Wringing in the New Year at the Laundromat
By Lorne Opler, Fri., Dec. 31, 1999
A clean wardrobe in my closet will only last about a week before I start to reverse my underwear and socks and wear them inside out -- a concept that no mother on earth wants to know about -- (sorry, Mom). So my choices, in this oft-repeated situation, are two. Buy more undergarments, or get off my tochus and do laundry. Laundry always wins, as I'm too poor and too unchic to pay the $15 required for a pair of signature gatkees (that's underwear in Yiddish). And if you're Jewish and it's Christmas Eve in Austin, Texas, really, what else is there to do except laundry? So that was my plan this past week.
But like everybody else with a day off, I found myself in a lazy holiday mood. Before I could say, "Surf's up!" I fell fast asleep.
The stench from my laundry pile woke me up from my slumber with a jolt. Had it been minutes? Hours? Whatever the case, the dirty clothes were still in need of attention. I grabbed the box of blue-specked, mega-stain-removing, perfume-drenched soap flakes, bolted out the door, and cycled to the local laundromat. Rolling into the packed parking lot, I shuddered at the thought of, yet again, having to wait an hour for available machines. As I fantasized about owning my own Speed Queen, a steward in a starched Beefeater approached me with an offer of free bicycle valet parking. Before I knew what was happening, I was whisked off my gel seat by a second white-gloved, brass-buttoned attendant who escorted me (and my laundry) across a candy-red velvet carpet to the private entrance of the preferred frequent-washer lounge.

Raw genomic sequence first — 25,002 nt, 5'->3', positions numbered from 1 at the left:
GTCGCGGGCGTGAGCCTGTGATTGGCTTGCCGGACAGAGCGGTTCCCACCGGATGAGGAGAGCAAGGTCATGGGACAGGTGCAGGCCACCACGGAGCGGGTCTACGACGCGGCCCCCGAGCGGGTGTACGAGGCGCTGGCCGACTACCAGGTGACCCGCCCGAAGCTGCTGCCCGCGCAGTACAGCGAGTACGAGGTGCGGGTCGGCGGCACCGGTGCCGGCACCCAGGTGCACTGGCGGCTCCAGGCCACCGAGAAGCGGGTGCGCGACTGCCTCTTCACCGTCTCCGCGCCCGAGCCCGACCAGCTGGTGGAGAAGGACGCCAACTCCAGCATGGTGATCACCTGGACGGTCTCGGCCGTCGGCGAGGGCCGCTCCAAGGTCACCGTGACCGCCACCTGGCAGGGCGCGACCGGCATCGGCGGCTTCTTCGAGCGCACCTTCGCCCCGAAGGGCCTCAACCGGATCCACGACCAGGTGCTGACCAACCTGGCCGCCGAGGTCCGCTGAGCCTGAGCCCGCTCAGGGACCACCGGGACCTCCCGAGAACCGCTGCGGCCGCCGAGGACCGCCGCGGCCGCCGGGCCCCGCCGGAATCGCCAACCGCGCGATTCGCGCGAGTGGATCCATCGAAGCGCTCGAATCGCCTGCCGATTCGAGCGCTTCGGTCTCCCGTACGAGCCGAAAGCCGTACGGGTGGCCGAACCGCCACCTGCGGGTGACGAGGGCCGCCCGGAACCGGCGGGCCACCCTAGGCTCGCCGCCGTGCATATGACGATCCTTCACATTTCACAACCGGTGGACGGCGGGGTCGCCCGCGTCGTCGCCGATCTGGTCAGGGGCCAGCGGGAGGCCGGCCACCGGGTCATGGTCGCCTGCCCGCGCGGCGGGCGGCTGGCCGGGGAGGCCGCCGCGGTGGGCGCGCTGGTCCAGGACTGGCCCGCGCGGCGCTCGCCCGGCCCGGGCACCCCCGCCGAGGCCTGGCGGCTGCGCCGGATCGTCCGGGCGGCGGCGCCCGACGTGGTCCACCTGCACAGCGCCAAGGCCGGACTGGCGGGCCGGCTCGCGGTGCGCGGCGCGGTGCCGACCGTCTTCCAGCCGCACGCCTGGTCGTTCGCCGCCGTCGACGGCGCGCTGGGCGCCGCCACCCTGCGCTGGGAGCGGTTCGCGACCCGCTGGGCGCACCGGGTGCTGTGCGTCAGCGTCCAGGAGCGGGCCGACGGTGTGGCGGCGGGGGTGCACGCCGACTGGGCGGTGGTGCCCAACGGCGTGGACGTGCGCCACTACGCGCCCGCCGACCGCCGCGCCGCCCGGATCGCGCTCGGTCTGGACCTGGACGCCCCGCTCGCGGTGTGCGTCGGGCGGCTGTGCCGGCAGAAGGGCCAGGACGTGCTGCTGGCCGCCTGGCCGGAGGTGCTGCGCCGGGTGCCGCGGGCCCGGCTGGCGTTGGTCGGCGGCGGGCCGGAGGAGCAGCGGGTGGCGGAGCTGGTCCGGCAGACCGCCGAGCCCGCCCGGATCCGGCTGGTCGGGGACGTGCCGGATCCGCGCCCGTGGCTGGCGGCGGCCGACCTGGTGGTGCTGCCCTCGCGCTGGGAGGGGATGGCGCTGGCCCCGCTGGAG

My local neighborhood Wash 'n' Dry had overnight become a laundrospa.
While still trying to comprehend this shock to my class sensibilities, my soiled wardrobe was gently taken from my hands and cheerfully deposited into a machine by yet a third obliging helper, who then invited me to the massage studio for a half-hour shiatsu indulgence. Later, as I soaked in a potpourri-infused mineral bath, a soothing computer-generated voice emanated from a state-of-the-art sound system to update me on the status of my washed, rinsed, and spun garments. After a sumptuous dim sum buffet and spring 2000 fashion show preview, the wafting scent of ocean clean dryer sheets told me that my clothes were almost done. As I made one last quick trip to the aromatherapy bar, the sudden shrill of my alarm clock yanked me from the best laundry experience of my life.
Alas, it was only a dream.